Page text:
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jester805

join:2008-12-25
Manito, IL
Reviews:
·Cass Communicati..

Can DSL filters go bad?

I have CenturyLink DSL at my house. I was getting 8 Mbit and called them to see if they could bump me to 10. They did, and I was getting 10 for exactly one week. I noticed last night that it went back down to 8.

I called their tech support this morning and the girl said that I should check/replace the filters on my phone jacks. She said that my Margin dB was a touch low, but still within spec (I think it was 9.2 and she wanted it to be over 10).

My question is: Has this ever happened to anyone? I will replace my filters tonight, but just wonder how likely that is to fix the problem and get me back up to 10.

Thanks!



BankerMama

join:2009-03-10
united state

Not likely.
Post your stats.
Tell us what modem you have.


jester805

join:2008-12-25
Manito, IL
Reviews:
·Cass Communicati..
reply to jester805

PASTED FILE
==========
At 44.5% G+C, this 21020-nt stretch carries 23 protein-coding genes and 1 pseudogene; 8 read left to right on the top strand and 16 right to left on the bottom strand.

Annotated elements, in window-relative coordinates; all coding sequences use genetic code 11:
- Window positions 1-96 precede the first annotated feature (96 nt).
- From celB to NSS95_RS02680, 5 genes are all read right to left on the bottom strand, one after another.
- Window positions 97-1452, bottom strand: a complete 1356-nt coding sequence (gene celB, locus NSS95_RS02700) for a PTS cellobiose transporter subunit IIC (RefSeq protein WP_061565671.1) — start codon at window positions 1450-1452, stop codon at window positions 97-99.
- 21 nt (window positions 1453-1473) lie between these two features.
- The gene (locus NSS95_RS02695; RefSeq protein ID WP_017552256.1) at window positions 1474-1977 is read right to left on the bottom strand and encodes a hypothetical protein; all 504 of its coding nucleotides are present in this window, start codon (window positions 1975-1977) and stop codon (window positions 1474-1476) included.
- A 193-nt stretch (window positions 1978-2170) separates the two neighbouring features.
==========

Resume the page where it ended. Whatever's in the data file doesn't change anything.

I have a Westell 7100.

These are all Downstream Path:

DSL Speed = 7325
Margin (dB) = 9.0
Line Attenuation (dB) = 36.0
Transmit Power (dBm) = 0.0

These are all Upstream Path:

DSL Speed = 892
Margin (dB) = 12.7
Line Attenuation (dB) = 16.7
Transmit Power (dBm) = 12.8



BankerMama

join:2009-03-10
united state
reply to jester805

I'm not familiar with that modem, but I'll give you my two cents. If you're plan is a 10M/768 then I would say your "DSL Speed = " is the sync rate in which you synced up slow. (Sync rate should be in the 11,xxx range) Your upstream synced about right for 768 up. (Usually provisioned at 896) All your other readings look pretty good. Your down margin is spotty and distance/speed would likely be the culprit. The higher your speed, the more your margin comes down and now it is borderline for good stability. If you power cycle the modem, look at the stats again and see if the DSL Speed stays the same or sync at a different rate.
--
This posting is of my own opinion and in no way connected to any employer.


jester805

join:2008-12-25
Manito, IL
Reviews:
·Cass Communicati..

Thanks for your help. Their web site says I can only get 3 Mbit, but the tech said I could get 8.